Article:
It looks very interesting.
I got some good ideas for my own project just by looking at the screenshots.
I'm also making a 3d graphical version of a roguelike, pretty much at the far end of the spectrum of roguelikeness, i.e. not very roguelike.
I think it's interesting to follow the arguments about what is or isn't a roguelike, it's similar in a way to other genre defining arguments, like what makes a detective story or a horror film.
Ultimately though, I think that genre conventions can be useful, but they can also be too constrictive, especially when it comes to technical considerations. In 50 years time do we still expect that roguelikes should be restricted to ascii graphics? And if we can accept roguelikes mutating to include 3d graphics engines, can we also agree that with a change in representation we might need to accept a change in gameplay? I really can't imagine that turn based gameplay is going to work very well in a first person roguelike... Perhaps at some point it requires a new break away genre to be formed, rather than another disruptive subgenre.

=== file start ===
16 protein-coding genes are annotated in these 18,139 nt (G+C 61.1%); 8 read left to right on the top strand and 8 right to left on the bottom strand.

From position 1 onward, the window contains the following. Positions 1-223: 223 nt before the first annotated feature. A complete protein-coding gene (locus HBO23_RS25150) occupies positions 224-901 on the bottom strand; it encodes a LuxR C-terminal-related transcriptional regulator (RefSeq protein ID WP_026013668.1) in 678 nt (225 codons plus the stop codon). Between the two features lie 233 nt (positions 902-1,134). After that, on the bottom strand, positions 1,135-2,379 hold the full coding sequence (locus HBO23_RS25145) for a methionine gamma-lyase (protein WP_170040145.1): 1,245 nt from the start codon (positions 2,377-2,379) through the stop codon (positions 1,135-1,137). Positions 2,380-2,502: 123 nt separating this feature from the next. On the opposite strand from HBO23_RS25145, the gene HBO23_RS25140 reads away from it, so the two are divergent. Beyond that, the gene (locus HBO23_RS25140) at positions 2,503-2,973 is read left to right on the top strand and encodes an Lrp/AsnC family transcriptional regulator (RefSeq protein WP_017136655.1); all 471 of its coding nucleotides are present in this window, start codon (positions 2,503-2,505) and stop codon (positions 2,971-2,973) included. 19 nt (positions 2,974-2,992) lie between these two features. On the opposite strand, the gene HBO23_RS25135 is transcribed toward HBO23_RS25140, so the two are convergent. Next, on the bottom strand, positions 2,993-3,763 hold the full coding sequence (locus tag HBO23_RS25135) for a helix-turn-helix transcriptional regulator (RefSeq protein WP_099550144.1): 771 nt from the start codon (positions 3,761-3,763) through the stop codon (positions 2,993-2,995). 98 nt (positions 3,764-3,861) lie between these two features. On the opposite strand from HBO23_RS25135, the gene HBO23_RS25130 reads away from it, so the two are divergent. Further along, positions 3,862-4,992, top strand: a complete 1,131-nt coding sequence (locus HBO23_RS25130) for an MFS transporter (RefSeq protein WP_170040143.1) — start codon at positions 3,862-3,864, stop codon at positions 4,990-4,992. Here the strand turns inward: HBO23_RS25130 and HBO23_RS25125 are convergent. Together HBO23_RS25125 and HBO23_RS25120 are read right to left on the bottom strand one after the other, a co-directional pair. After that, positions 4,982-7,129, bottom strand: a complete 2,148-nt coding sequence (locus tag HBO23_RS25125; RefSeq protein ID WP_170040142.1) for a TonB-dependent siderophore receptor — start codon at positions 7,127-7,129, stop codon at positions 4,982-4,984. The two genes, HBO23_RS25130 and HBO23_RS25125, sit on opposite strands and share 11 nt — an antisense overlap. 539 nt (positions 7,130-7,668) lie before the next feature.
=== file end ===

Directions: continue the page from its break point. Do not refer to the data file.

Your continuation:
Anyway, on to some more useful commentary:
The map layout is good, good connectivity and the multi level sections are great.
I like the depth of field filter, though I hope it doesn't interfere with gameplay. Sometimes these kind of visual enhancements look fine for showcasing level design but don't work once you get in to gameplay.
I noticed a bit of repetition of elements in some of the smaller corridors, especially picture number 3. Do you have a way of dealing with that?
When are you thinking of making a gameplay demo? I'd suggest making that a priority. Even a reduced function demo where you run around and engage in a little combat with some simple monsters will get people to engage with the game and give you some useful feedback.